From camp to commencement, alumnus' journey comes full circle
Every time I do it, I do it for my hood / And every time I do it, I do it for yo hood
And every time I do it, I do it for they hood / It's understood, I do it for the hood
These Young Jeezy lyrics explain what drives Branden Bufford ('16). The Cass Technical High School and Wayne State alumnus was inspired to pursue a career in education by his family. His aunt was a counselor, and his uncle and grandmother - an alumna of the Wayne State College of Education and the first person in Bufford's family to earn her bachelor's and master's degrees - were both teachers. Bufford's desire to make a difference led him to pursue a bachelor's in physical education at Howard University in Washington, D.C. He returned to Detroit to participate in an alternative spring break service project at Highland Park High School and noticed a startling contrast.
"Students there had fewer resources than what I had at Cass Tech. That triggered my interest in ensuring equity in education," he said. "I focused on urban education. I went to schools that were overlooked and schools that were not popular but really needed hard-core change."
Bufford began his career working for an afterschool program at Woodward Academy in Detroit, where he learned how to differentiate instruction and make learning fun. He then taught physical education at University YES Academy, where he discovered his teaching voice.
"One of my colleagues was like a drill sergeant, and students responded to him," he said. "I tried teaching that way, and the kids laughed at me. I had to find my own voice to gain their respect."
Two years into his teaching career, Bufford decided to earn a master's in educational leadership and policy studies at Wayne State.
"Wayne State is a top-notch institution, and the program was affordable and urban-focused," he said. "Teachers in urban, suburban and rural areas experience similar challenges, and teacher education candidates need to have the capacity to serve students and recruit staff from different backgrounds."
Bufford, who was a student ambassador in the College of Education, faced several obstacles along the way but never gave up. "It took me five years to complete the master's program. I am Warrior Strong because I had the perseverance to finish. The support I received from my wife, my advisor Carla Harting and my professors was invaluable," he said.
When Bufford graduated in 2016, it was a moment he was proud to share with his grandmother. It was also a homecoming of sorts.
"I attended national sports youth camp at Wayne State between the ages of 10 and 14, and I played in the gym every day," he said. "When I graduated, commencement took place in the gym. It was cool to come full circle and become a graduate of the university there."
Bufford taught at Detroit Community High School, worked as an athletic operations coordinator at Wayne County Community College and served as a recruiter for a master's program at the University of Michigan. Wanting to return to the classroom, he moved back to Washington, D.C., and became a physical education teacher at the Columbia Heights Educational Campus. It was an eye-opening experience.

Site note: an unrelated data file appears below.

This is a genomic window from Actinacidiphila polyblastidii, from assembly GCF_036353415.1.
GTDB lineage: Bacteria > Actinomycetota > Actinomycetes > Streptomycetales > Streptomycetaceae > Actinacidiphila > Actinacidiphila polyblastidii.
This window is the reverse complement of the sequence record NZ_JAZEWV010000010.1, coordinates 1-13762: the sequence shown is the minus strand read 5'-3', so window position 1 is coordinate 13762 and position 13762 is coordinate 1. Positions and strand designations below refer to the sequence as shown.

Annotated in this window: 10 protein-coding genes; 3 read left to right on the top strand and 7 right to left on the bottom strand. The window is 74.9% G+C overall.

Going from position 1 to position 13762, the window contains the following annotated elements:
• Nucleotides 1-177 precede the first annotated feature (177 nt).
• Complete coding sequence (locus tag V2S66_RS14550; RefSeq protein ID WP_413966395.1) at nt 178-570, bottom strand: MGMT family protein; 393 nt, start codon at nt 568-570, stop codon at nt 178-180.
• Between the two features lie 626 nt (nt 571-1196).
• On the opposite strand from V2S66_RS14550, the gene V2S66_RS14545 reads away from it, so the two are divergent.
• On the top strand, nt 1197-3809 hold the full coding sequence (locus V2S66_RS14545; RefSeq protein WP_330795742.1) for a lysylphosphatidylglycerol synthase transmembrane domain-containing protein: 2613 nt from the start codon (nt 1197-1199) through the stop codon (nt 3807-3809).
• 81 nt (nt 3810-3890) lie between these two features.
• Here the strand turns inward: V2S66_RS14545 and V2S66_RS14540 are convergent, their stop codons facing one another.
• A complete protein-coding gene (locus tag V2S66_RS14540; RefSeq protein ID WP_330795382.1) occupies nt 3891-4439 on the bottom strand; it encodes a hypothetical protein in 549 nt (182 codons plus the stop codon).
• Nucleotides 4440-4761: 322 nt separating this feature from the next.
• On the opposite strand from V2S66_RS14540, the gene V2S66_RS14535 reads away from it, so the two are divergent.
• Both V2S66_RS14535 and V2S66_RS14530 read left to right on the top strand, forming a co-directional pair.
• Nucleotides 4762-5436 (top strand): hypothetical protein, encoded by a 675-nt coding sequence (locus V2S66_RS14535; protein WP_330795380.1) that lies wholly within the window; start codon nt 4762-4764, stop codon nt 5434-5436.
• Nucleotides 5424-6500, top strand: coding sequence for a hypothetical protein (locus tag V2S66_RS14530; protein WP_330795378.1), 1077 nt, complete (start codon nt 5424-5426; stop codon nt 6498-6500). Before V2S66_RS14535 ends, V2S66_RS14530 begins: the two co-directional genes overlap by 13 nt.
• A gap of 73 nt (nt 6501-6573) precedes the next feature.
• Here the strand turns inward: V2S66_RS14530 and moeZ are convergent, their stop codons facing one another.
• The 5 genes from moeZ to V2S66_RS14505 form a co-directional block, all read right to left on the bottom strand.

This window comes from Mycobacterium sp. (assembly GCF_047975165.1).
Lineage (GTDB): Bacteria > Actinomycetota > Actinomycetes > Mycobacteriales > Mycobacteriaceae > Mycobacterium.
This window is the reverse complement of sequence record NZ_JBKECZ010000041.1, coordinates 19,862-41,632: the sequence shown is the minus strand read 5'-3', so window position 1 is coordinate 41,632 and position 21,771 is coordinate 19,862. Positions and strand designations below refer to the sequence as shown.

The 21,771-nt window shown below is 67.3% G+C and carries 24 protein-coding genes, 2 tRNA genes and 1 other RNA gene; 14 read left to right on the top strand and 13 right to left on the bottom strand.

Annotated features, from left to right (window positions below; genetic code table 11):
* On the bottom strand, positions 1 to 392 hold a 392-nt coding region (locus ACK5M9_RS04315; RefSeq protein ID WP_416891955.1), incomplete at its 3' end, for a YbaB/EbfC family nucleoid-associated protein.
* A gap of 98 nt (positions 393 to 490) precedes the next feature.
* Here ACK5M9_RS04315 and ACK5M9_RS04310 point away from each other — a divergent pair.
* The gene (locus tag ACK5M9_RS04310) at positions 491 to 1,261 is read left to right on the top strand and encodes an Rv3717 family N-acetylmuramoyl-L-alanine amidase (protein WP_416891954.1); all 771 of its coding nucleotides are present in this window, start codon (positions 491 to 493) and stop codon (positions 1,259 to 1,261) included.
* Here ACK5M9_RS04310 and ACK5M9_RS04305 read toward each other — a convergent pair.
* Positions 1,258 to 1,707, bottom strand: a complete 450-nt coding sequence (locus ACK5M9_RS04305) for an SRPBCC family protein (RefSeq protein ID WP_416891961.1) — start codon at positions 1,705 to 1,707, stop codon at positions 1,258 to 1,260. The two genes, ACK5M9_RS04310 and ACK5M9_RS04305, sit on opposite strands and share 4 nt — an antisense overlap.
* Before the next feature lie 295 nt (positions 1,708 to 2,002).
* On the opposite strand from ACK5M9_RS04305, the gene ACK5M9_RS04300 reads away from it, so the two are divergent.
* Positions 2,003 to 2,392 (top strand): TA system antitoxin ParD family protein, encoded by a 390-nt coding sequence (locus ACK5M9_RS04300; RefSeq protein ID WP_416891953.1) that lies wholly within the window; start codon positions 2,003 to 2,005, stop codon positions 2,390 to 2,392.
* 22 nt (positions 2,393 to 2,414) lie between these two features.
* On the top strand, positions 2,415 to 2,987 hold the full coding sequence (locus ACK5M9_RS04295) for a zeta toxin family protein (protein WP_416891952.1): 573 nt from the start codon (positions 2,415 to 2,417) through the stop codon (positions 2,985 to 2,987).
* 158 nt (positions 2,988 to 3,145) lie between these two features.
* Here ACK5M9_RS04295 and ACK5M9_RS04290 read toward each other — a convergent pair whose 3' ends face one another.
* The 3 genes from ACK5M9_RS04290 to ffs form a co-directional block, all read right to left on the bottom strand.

"Unless you were in a school in southwest Detroit, the majority of students in Detroit's public schools were African American," he said. "In this D.C. school, the majority of students were Latino, and nearly 45% were recent immigrants and first-generation Americans from at least 12 different countries. I saw different problems in public education and considered what public education on a national level was like, particularly in terms of the challenges immigrants face."
A year later, Bufford became the career and college coordinator at Columbia Heights. He loved the work and made an immediate impact - 98% of the students were accepted to colleges and universities, and he helped many secure scholarships. However, another move was imminent.
"We liked D.C., but it was expensive, and my wife and I had no family there," he said. "She is from Chicago, so we decided to move there. I was sad to leave, but family trumps job."
As director of recruitment and hiring for KIPP Chicago Schools, Bufford finds teachers for the more than 2,000 students enrolled in the charter school system's eight K-8 schools.
"I have to bring all my talents into this job. My previous experiences teaching, serving as an administrator and working with diverse populations, as well as my master's coursework, prepared me for this role," he said. "I learned how to communicate effectively with different stakeholders and how to lead so that everyone is on the same page in Dr. Hill's class. Professor Addonizio taught me to consider how economic issues of a city affect its schools. In my staff development and school improvement course, I learned how to make a macro plan when it comes to recruiting. What is our goal, and what do we need to do to get there? I know how to plan on a larger scale, execute and get results for students."
Bufford said recruiting teachers from underrepresented populations is a challenge, and he hopes more young people and more men will consider teaching.
"Anybody who has experienced success has had a teacher who believed in them. Teach to be that person you needed when you were in school, to be an advocate for children, to love children," he said. "Teachers are training the next generation to go out into the world and solve problems. If we want to see the world change, we must teach kids how to change it."
by Tracy A. Walker